MOUNT VERNON — In a time of economic uncertainty, things are especially unsettled for more than 575,000 U.S. Postal Service career workers.
In light of unmanageable deficits and mounting debt, looming Postal Service closings include fully half of the nation’s 500 mail processing centers and more than 10 percent of branch offices, with both local and state ramifications.
First-class postage accounts for nearly two-thirds of the Postal Service’s $68 billion in annual revenue, and a steady decline in use of first-class mail, along with the high cost of health care and retirement programs, has the post office on the ropes.
While first-class mail volume has dropped 20 percent since 2006, cost-reduction efforts have reportedly saved more than $12 billion over the same period. But deficits have nevertheless continued to grow, and barring a major reversal bankruptcy is a distinct possibility.
Deep cost cuts — through facilities streamlining, a reduced labor force, self-administration of restructured employee benefit packages and reduced five-day-a-week mail delivery — have been proposed by the not-for-profit government agency. Its managers believe that a leaner Postal Service can continue to anchor the $1 trillion mail and package delivery industry for years to come. But a Congressionally imposed moratorium on closings has much of the proposed austerity program on hold until at least May 2012.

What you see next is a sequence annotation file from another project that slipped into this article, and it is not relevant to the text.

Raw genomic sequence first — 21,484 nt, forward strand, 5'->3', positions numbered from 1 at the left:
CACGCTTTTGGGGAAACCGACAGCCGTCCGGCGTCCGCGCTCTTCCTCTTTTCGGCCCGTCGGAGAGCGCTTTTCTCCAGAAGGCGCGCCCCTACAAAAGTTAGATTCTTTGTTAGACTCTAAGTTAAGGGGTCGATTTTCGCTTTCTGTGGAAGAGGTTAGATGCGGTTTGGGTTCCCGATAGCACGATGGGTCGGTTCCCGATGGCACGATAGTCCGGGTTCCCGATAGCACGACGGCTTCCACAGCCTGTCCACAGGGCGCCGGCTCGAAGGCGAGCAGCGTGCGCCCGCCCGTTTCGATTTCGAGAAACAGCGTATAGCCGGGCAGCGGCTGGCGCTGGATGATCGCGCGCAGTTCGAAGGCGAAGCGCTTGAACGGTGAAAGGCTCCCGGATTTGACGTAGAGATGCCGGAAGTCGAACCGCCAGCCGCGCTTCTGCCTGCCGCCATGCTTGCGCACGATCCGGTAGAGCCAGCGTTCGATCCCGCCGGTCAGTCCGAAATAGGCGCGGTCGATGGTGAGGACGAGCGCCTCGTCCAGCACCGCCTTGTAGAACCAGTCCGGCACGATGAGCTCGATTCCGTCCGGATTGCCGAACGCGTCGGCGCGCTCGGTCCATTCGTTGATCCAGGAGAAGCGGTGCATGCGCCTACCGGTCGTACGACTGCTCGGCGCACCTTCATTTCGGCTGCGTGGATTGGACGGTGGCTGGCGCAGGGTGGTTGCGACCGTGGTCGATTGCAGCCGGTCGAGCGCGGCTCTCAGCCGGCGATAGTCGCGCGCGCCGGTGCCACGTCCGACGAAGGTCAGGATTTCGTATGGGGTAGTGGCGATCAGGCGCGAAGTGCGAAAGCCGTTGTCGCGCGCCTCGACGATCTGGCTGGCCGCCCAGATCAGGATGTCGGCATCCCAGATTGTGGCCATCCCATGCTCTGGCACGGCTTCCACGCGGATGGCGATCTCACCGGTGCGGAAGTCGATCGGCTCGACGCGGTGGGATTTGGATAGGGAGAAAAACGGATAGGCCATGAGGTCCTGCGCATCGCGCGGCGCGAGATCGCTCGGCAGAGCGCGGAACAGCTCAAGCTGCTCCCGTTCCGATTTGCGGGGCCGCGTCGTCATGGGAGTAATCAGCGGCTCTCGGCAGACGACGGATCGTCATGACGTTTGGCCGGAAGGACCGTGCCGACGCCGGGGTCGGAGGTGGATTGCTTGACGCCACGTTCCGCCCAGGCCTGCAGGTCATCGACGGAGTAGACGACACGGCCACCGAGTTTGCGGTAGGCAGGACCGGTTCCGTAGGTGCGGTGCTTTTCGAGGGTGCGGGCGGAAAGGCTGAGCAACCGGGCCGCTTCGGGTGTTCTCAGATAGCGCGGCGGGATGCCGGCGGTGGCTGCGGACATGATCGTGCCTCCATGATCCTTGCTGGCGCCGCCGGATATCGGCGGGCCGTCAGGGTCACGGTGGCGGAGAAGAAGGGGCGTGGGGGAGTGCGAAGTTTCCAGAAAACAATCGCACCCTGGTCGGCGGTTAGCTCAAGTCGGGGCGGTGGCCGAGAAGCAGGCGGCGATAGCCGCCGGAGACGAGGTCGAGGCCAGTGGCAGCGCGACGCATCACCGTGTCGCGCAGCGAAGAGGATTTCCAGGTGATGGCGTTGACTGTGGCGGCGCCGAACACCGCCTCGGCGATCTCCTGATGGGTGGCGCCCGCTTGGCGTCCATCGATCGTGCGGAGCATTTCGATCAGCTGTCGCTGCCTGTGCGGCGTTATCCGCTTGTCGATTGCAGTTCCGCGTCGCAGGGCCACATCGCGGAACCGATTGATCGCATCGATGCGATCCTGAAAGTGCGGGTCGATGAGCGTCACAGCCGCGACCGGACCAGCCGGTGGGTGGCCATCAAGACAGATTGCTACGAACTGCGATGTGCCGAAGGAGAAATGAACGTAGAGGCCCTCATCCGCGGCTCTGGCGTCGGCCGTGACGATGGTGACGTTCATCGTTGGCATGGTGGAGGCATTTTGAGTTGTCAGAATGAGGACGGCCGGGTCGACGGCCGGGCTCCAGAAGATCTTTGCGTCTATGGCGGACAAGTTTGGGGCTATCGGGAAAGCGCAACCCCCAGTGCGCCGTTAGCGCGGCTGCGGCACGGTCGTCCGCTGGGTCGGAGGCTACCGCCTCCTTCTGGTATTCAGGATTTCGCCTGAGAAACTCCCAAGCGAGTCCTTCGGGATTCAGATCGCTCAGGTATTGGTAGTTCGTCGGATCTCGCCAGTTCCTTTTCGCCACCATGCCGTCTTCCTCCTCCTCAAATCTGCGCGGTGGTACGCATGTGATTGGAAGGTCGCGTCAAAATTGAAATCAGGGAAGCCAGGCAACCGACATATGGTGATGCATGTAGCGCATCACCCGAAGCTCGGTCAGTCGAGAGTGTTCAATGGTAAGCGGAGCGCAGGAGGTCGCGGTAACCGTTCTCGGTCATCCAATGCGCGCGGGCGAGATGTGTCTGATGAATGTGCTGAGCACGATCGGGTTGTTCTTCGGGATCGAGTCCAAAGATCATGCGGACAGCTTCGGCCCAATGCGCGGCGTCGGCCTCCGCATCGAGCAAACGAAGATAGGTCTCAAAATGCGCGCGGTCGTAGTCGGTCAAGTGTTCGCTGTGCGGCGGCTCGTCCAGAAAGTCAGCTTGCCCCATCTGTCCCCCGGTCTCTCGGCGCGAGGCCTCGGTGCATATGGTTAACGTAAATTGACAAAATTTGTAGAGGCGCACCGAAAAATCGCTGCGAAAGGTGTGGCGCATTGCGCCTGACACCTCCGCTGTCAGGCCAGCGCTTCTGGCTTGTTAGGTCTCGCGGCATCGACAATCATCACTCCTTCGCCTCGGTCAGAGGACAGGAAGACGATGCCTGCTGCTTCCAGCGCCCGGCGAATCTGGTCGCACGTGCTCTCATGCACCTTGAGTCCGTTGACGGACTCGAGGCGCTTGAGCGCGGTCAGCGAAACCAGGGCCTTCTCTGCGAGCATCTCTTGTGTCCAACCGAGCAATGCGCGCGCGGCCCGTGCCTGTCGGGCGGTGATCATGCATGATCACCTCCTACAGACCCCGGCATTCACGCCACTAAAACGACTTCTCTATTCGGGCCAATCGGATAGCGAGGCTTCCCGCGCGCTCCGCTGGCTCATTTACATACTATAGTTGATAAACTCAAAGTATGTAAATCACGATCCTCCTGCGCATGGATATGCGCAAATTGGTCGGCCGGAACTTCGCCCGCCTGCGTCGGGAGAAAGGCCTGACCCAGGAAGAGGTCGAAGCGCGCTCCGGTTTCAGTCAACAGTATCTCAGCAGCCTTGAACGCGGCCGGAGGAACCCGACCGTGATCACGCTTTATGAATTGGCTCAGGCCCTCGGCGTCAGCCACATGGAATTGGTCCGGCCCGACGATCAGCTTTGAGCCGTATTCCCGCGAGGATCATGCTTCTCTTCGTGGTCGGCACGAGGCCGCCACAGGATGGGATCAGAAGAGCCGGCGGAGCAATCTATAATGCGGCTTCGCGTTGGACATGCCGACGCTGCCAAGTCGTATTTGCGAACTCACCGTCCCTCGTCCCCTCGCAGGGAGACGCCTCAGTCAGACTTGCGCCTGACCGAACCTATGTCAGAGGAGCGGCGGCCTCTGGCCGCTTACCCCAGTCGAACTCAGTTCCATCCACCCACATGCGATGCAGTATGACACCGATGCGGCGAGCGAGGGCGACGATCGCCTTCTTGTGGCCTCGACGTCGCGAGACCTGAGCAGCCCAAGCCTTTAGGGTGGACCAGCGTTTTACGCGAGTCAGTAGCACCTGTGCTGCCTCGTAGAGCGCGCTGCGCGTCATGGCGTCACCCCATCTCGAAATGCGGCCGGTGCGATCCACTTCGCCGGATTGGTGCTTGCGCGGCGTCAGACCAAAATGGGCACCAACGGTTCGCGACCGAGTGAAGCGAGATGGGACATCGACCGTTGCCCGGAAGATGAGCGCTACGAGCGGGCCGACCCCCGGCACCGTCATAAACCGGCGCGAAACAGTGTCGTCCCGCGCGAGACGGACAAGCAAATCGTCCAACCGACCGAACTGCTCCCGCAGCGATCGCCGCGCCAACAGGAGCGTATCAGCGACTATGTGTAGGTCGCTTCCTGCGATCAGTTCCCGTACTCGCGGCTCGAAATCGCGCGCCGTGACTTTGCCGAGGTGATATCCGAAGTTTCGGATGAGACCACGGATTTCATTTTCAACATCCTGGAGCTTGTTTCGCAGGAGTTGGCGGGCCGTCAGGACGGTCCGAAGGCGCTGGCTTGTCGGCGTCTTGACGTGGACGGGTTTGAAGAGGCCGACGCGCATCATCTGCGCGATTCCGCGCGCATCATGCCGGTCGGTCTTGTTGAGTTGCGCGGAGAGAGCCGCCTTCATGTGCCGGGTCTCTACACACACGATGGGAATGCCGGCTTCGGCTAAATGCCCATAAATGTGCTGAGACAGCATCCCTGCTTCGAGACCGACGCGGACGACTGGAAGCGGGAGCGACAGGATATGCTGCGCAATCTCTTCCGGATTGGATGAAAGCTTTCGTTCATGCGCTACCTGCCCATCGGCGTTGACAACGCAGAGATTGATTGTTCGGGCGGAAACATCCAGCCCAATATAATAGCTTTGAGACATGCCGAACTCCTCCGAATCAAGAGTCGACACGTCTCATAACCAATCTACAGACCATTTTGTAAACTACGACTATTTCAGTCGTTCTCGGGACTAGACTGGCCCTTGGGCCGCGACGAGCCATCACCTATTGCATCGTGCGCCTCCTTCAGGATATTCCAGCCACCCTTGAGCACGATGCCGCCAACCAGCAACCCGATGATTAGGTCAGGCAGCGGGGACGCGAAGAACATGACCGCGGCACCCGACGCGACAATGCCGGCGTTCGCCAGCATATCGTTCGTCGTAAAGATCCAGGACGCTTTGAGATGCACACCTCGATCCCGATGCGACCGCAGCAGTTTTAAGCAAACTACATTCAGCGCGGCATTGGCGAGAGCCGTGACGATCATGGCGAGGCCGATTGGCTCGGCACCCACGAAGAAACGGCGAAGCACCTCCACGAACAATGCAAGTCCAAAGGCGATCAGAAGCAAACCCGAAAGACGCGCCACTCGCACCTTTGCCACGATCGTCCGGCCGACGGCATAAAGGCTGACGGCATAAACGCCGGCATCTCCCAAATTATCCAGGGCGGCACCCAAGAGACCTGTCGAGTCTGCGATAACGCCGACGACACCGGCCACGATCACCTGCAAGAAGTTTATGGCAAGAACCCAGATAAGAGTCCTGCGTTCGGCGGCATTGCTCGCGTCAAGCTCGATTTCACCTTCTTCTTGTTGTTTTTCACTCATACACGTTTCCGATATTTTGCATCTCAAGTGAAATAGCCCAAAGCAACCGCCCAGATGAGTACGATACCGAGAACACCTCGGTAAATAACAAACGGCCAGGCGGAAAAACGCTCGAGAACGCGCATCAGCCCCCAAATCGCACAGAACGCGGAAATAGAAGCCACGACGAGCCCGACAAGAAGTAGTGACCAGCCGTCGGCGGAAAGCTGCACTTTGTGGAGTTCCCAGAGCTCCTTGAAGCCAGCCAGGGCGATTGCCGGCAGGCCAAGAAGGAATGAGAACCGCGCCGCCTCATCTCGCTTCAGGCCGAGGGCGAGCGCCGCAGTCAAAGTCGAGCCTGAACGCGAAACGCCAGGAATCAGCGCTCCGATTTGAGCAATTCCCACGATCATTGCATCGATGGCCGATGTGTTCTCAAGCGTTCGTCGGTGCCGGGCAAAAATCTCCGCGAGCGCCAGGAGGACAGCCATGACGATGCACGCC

In the meantime, there will be some budgetary relief when first-class postage is increased on Jan. 22 from 44 cents to 45 cents for envelopes weighing up to two ounces. Career postal workers who retire, resign or take early retirement will often not be replaced, resulting in workforce reduction by attrition without layoffs. New services and marketing efforts will aim to enhance revenue streams. But those limited measures will at best chip away at a massive deficit that hit $8 billion in 2010, and postal workers including those in the local community will continue to face an unsettled future.
“It’s a hard time for our employees,” said Mount Vernon Postmaster Cindy O’Brien. “There is a ‘no layoff’ clause in our employee labor relations manual covering people who have been on the job five or more years, but moving people around to cover openings is possible. Several of our people have been relocated from other locations, and that can be a hardship.”